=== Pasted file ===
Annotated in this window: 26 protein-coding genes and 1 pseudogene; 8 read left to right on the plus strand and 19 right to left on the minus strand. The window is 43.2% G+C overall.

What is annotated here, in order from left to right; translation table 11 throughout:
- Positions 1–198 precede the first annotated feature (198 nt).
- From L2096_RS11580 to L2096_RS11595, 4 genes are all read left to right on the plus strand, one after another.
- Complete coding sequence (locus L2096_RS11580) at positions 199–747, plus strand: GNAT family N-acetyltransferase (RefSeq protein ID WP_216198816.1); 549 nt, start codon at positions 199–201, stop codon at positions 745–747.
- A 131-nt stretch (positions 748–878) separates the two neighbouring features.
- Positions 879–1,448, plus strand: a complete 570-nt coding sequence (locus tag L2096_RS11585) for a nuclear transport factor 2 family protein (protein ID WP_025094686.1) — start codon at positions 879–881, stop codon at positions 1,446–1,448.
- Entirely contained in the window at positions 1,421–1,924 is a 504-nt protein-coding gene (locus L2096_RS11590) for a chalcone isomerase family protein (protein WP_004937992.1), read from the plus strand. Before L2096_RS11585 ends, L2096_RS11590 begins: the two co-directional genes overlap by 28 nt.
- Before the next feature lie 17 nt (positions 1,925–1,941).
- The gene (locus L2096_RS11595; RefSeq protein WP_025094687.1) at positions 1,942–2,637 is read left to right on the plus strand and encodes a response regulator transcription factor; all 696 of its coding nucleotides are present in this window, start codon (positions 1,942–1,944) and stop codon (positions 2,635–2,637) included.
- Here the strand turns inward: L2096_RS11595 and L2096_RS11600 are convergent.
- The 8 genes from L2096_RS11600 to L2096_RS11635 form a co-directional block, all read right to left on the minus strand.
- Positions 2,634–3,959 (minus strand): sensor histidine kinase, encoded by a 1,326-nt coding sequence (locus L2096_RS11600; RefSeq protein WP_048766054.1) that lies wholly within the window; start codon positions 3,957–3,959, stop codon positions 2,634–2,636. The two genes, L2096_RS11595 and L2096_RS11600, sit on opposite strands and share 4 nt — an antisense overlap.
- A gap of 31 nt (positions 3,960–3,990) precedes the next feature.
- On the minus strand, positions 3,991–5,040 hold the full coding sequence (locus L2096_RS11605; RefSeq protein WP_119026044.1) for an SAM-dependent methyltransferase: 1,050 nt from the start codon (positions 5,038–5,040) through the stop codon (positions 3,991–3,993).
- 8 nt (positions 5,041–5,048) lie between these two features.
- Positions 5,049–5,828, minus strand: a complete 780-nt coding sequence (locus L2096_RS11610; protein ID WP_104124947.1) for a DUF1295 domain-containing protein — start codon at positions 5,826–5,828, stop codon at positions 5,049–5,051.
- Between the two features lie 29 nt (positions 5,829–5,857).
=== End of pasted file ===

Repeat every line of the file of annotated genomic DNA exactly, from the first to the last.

Annotated in this window: 26 protein-coding genes and 1 pseudogene; 8 read left to right on the plus strand and 19 right to left on the minus strand. The window is 43.2% G+C overall.

What is annotated here, in order from left to right; translation table 11 throughout:
- Positions 1–198 precede the first annotated feature (198 nt).
- From L2096_RS11580 to L2096_RS11595, 4 genes are all read left to right on the plus strand, one after another.
- Complete coding sequence (locus L2096_RS11580) at positions 199–747, plus strand: GNAT family N-acetyltransferase (RefSeq protein ID WP_216198816.1); 549 nt, start codon at positions 199–201, stop codon at positions 745–747.
- A 131-nt stretch (positions 748–878) separates the two neighbouring features.
- Positions 879–1,448, plus strand: a complete 570-nt coding sequence (locus tag L2096_RS11585) for a nuclear transport factor 2 family protein (protein ID WP_025094686.1) — start codon at positions 879–881, stop codon at positions 1,446–1,448.
- Entirely contained in the window at positions 1,421–1,924 is a 504-nt protein-coding gene (locus L2096_RS11590) for a chalcone isomerase family protein (protein WP_004937992.1), read from the plus strand. Before L2096_RS11585 ends, L2096_RS11590 begins: the two co-directional genes overlap by 28 nt.
- Before the next feature lie 17 nt (positions 1,925–1,941).
- The gene (locus L2096_RS11595; RefSeq protein WP_025094687.1) at positions 1,942–2,637 is read left to right on the plus strand and encodes a response regulator transcription factor; all 696 of its coding nucleotides are present in this window, start codon (positions 1,942–1,944) and stop codon (positions 2,635–2,637) included.
- Here the strand turns inward: L2096_RS11595 and L2096_RS11600 are convergent.
- The 8 genes from L2096_RS11600 to L2096_RS11635 form a co-directional block, all read right to left on the minus strand.
- Positions 2,634–3,959 (minus strand): sensor histidine kinase, encoded by a 1,326-nt coding sequence (locus L2096_RS11600; RefSeq protein WP_048766054.1) that lies wholly within the window; start codon positions 3,957–3,959, stop codon positions 2,634–2,636. The two genes, L2096_RS11595 and L2096_RS11600, sit on opposite strands and share 4 nt — an antisense overlap.
- A gap of 31 nt (positions 3,960–3,990) precedes the next feature.
- On the minus strand, positions 3,991–5,040 hold the full coding sequence (locus L2096_RS11605; RefSeq protein WP_119026044.1) for an SAM-dependent methyltransferase: 1,050 nt from the start codon (positions 5,038–5,040) through the stop codon (positions 3,991–3,993).
- 8 nt (positions 5,041–5,048) lie between these two features.
- Positions 5,049–5,828, minus strand: a complete 780-nt coding sequence (locus L2096_RS11610; protein ID WP_104124947.1) for a DUF1295 domain-containing protein — start codon at positions 5,826–5,828, stop codon at positions 5,049–5,051.
- Between the two features lie 29 nt (positions 5,829–5,857).